The Space Between Stimulus and Response

I listen to a variety of podcasts when I’m in the car for any stretch of time. They range in subject from NPR feel-good stories to tech news to startup podcasts and each one captures my interest in a different way. One that I listen to somewhat infrequently is from the organization Reboot that centers around conversations one of the founders, Jerry Colanna, has with entrepreneurs and other CEO types. Jerry is sometimes referred to as “the CEO Whisperer” because he has an ability to quickly break down a leader and dissect their strengths and what’s holding them back.

A recent episode was titled the same as this post: “The Space Between Stimulus and Response” and aligned very closely to what we deal with in business continuity, specifically around crisis management. Jerry starts off with a quote: “Between stimulus and response there is a space. In that space is our power to choose our response. In our response lies our growth and our freedom.” In a crisis, how powerful is it if we focus our thoughts and our pre-planning around the moments between an event and how we respond to it? Do we have time to stop and think or does “muscle memory” kick in and we respond without conscious thought when an event takes place?

Jerry’s interviewee on this episode, Nicole Glaros of Techstars, introduces the parallel of boxing to the discussion. Through careful yet repetitious practice, boxing becomes second nature and the responses come from the limbic system instead of the pre-frontal cortex in the brain. There isn’t time to stop and think, one just reacts to the blows as they are coming at you. But what happens when you can slow the time down between the initial event and your response?

The tie-ins to crisis management run deep here as both areas seek to build and extend resiliency through properly measured and timed responses. When we plan for and exercise crisis management plans, how much thought is put into the evaluation process before we respond? More importantly, how can we maximize that time so that we consider all of the options yet get out ahead of the story before it’s told on our behalf and have a sense of self awareness about our messaging?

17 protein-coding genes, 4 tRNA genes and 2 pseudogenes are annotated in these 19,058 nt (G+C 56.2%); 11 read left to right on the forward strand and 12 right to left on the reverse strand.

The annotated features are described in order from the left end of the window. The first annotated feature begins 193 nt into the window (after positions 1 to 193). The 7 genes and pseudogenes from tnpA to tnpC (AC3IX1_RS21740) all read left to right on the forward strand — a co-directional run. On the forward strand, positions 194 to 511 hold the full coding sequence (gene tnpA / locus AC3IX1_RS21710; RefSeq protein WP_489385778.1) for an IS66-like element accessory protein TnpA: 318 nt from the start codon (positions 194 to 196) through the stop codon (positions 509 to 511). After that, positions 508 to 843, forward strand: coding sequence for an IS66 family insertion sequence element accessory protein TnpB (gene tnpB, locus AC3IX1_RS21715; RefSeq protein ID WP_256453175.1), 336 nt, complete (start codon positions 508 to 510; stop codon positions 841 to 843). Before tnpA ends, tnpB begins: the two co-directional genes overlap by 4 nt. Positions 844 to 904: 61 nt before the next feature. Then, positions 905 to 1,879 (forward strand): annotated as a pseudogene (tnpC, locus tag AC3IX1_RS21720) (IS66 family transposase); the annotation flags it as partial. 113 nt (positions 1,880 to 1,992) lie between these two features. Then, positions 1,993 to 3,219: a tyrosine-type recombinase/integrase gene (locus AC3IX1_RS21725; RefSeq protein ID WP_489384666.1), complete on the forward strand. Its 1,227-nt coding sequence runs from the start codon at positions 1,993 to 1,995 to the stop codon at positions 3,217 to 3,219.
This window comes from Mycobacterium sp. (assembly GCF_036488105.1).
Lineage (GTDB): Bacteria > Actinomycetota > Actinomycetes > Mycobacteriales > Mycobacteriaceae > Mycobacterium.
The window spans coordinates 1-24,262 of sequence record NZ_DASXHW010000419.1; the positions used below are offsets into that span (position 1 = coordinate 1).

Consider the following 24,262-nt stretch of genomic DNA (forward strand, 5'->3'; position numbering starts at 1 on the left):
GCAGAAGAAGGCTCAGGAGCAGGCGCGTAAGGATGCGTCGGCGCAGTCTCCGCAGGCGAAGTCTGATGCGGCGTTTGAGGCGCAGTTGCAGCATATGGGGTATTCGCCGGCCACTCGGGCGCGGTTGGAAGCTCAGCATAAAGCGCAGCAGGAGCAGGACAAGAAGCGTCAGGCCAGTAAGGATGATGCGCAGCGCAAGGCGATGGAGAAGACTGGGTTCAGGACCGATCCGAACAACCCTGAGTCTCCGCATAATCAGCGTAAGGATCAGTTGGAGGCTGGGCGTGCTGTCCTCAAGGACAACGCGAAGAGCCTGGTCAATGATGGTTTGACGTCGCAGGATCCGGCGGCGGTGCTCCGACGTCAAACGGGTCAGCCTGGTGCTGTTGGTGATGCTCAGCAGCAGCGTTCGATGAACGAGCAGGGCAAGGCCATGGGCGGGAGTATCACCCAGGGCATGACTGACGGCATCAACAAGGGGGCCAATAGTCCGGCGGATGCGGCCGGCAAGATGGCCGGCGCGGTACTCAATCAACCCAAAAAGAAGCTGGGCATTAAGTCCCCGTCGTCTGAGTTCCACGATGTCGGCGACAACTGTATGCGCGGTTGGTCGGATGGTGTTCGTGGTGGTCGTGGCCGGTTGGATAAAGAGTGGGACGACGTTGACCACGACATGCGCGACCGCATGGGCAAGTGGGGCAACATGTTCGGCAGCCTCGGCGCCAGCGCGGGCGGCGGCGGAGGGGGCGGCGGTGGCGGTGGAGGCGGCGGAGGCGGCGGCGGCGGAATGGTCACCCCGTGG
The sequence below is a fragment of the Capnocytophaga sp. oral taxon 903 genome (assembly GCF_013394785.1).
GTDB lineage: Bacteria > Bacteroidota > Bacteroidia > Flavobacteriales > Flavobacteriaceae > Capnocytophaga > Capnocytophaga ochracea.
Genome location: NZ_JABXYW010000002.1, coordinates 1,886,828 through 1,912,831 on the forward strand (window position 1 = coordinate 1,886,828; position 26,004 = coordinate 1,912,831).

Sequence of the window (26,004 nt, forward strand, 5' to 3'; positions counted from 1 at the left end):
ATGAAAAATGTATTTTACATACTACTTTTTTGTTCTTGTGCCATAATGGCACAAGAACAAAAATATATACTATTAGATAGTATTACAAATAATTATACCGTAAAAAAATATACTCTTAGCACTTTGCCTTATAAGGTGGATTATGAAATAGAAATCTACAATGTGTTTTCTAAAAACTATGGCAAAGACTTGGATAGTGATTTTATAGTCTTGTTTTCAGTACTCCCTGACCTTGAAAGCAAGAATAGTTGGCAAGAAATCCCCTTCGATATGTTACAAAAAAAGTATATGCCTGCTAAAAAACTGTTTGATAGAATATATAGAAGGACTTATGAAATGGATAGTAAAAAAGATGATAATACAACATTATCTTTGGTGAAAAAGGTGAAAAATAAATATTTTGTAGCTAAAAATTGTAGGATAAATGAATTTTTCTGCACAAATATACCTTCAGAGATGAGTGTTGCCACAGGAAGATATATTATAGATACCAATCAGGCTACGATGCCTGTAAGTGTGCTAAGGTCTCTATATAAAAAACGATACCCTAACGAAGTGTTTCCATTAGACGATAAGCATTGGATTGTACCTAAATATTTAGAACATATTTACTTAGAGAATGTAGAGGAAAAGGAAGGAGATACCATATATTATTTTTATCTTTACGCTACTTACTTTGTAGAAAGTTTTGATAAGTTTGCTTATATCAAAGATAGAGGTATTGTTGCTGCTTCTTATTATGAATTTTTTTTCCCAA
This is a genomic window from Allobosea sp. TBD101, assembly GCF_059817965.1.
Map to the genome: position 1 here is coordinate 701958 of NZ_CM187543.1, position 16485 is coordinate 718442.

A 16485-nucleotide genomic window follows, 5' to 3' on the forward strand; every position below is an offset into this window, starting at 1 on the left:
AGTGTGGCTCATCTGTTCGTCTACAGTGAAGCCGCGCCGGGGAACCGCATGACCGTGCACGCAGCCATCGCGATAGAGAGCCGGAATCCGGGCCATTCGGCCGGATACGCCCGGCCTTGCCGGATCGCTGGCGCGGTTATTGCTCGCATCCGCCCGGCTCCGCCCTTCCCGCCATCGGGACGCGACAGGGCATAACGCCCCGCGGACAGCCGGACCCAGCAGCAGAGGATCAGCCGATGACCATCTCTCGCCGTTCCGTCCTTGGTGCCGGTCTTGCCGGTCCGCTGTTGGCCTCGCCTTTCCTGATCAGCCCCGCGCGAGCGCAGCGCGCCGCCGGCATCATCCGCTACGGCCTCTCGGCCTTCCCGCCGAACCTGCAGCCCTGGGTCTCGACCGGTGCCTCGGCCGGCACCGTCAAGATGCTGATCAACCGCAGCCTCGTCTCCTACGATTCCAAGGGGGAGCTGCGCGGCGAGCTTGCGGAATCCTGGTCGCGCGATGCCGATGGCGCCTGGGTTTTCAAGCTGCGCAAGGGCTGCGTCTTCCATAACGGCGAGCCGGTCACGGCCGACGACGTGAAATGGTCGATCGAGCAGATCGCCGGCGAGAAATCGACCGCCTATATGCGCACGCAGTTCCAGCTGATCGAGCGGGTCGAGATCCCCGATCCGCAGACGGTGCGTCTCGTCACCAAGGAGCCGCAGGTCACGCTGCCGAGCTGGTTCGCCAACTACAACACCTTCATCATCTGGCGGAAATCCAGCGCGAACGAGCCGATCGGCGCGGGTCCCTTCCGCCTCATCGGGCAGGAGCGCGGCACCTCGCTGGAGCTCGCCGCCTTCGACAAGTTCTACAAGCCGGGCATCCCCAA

Jerry says it nicely when he refers to the classic Mike Tyson quote about having a plan: “Resiliency is the capacity to recover when punched in the face.”

To listen to the original podcast, please go to

Crowds in Crises

Back in 2015 the world was captivated by the Universal film “Jurassic World”. Viewers praised Chris Pratt’s performance in this science fiction thriller, but were more entertained by a different kind of hero. During a pterosaur attack causing resort guests to push, shove, and trample each other as they flee, a man is spotted grabbing two margaritas before seeking his own safety…or the safety of the second margarita’s owner. #priorities

Movies typically depict a crowd’s response to an emergency or disaster scenario as emotionally driven, almost irrationally selfish. It’s widely assumed that as mass hysteria and panic take hold of a crowd, people do whatever they can to better serve themselves. But does this actually occur off the screens? Are we really all the margarita man?

Social psychology says no. Research dating back as far as the 1950’s show that behavior in disaster response is generally pro-social and collaboratively altruistic. History backs this theory up.

  • The SAGE Journals article – Panic: Myth or Reality? contains testimonies from 9/11 survivors recalling the feeling of together-ness and calmness rather than panic. They provided over 30 pages of stories where people were helping one another.
  • An article published by The Guardian paints a picture of camaraderie through the eyes of 2004 Indian Ocean Tsunami survivors. Memories include a man making sure a child’s safety was secured before his own, a volunteer boat crew devoting an entire day to rescue efforts, and people transporting strangers to hospitals.
  • The International Journal of Mass Emergencies and Disasters reported that the pre-existing norms of queuing, men assisting women and children first, and able bodied people helping the elderly and impaired had emerged during the 2005 London Bombings.

Mass media do a poor job of displaying the true heroism in human behavior. The internet is saturated with statistics and stories of altruistic behavior in the face of emergencies and disasters. If your perspective of crowds in crises is still influenced by movies, I’ll leave you with this:

“In Hollywood, no one knows anything”- William Goldman

(and he wrote the cherished classic The Princess Bride…which is basically the equivalent of being omniscient…just something to consider)